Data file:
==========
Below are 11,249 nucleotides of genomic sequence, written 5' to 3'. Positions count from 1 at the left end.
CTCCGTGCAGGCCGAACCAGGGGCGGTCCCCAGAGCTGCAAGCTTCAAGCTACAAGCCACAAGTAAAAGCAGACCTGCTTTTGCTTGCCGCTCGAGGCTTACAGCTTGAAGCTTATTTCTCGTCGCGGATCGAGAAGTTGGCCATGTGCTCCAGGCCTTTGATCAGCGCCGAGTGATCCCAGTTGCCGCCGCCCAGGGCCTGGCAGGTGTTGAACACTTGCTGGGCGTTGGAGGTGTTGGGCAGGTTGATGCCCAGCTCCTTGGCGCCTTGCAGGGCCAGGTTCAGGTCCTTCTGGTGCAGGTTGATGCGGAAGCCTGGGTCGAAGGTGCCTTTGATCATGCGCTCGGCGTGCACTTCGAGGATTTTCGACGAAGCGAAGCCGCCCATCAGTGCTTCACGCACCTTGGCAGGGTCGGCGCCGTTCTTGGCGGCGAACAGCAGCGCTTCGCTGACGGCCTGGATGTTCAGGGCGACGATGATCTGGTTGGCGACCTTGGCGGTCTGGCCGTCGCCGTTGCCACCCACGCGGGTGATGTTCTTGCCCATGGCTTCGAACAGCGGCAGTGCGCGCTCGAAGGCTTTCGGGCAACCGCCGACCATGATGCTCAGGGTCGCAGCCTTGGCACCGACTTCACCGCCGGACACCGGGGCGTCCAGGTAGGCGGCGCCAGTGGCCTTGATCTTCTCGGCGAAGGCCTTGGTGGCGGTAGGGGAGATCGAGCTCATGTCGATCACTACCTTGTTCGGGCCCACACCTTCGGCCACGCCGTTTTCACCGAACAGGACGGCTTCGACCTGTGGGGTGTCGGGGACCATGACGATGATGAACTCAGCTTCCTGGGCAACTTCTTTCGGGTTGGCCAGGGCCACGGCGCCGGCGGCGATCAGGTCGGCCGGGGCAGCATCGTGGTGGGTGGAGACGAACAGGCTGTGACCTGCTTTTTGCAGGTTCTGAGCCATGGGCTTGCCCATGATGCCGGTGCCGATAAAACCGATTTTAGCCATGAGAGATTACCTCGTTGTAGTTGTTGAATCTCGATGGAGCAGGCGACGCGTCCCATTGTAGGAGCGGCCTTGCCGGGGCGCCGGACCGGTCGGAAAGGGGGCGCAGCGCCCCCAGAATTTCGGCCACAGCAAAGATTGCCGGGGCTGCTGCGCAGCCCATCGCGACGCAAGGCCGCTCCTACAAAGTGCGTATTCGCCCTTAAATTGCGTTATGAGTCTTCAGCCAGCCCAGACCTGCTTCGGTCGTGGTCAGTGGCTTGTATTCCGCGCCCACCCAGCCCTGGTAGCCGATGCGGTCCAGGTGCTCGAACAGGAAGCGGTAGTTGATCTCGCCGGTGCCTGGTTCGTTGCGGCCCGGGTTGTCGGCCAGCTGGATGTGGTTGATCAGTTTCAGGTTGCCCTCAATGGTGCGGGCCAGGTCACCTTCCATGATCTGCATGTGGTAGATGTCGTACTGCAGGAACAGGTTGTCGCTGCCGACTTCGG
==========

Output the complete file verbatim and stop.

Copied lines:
Below are 11,249 nucleotides of genomic sequence, written 5' to 3'. Positions count from 1 at the left end.
CTCCGTGCAGGCCGAACCAGGGGCGGTCCCCAGAGCTGCAAGCTTCAAGCTACAAGCCACAAGTAAAAGCAGACCTGCTTTTGCTTGCCGCTCGAGGCTTACAGCTTGAAGCTTATTTCTCGTCGCGGATCGAGAAGTTGGCCATGTGCTCCAGGCCTTTGATCAGCGCCGAGTGATCCCAGTTGCCGCCGCCCAGGGCCTGGCAGGTGTTGAACACTTGCTGGGCGTTGGAGGTGTTGGGCAGGTTGATGCCCAGCTCCTTGGCGCCTTGCAGGGCCAGGTTCAGGTCCTTCTGGTGCAGGTTGATGCGGAAGCCTGGGTCGAAGGTGCCTTTGATCATGCGCTCGGCGTGCACTTCGAGGATTTTCGACGAAGCGAAGCCGCCCATCAGTGCTTCACGCACCTTGGCAGGGTCGGCGCCGTTCTTGGCGGCGAACAGCAGCGCTTCGCTGACGGCCTGGATGTTCAGGGCGACGATGATCTGGTTGGCGACCTTGGCGGTCTGGCCGTCGCCGTTGCCACCCACGCGGGTGATGTTCTTGCCCATGGCTTCGAACAGCGGCAGTGCGCGCTCGAAGGCTTTCGGGCAACCGCCGACCATGATGCTCAGGGTCGCAGCCTTGGCACCGACTTCACCGCCGGACACCGGGGCGTCCAGGTAGGCGGCGCCAGTGGCCTTGATCTTCTCGGCGAAGGCCTTGGTGGCGGTAGGGGAGATCGAGCTCATGTCGATCACTACCTTGTTCGGGCCCACACCTTCGGCCACGCCGTTTTCACCGAACAGGACGGCTTCGACCTGTGGGGTGTCGGGGACCATGACGATGATGAACTCAGCTTCCTGGGCAACTTCTTTCGGGTTGGCCAGGGCCACGGCGCCGGCGGCGATCAGGTCGGCCGGGGCAGCATCGTGGTGGGTGGAGACGAACAGGCTGTGACCTGCTTTTTGCAGGTTCTGAGCCATGGGCTTGCCCATGATGCCGGTGCCGATAAAACCGATTTTAGCCATGAGAGATTACCTCGTTGTAGTTGTTGAATCTCGATGGAGCAGGCGACGCGTCCCATTGTAGGAGCGGCCTTGCCGGGGCGCCGGACCGGTCGGAAAGGGGGCGCAGCGCCCCCAGAATTTCGGCCACAGCAAAGATTGCCGGGGCTGCTGCGCAGCCCATCGCGACGCAAGGCCGCTCCTACAAAGTGCGTATTCGCCCTTAAATTGCGTTATGAGTCTTCAGCCAGCCCAGACCTGCTTCGGTCGTGGTCAGTGGCTTGTATTCCGCGCCCACCCAGCCCTGGTAGCCGATGCGGTCCAGGTGCTCGAACAGGAAGCGGTAGTTGATCTCGCCGGTGCCTGGTTCGTTGCGGCCCGGGTTGTCGGCCAGCTGGATGTGGTTGATCAGTTTCAGGTTGCCCTCAATGGTGCGGGCCAGGTCACCTTCCATGATCTGCATGTGGTAGATGTCGTACTGCAGGAACAGGTTGTCGCTGCCGACTTCGG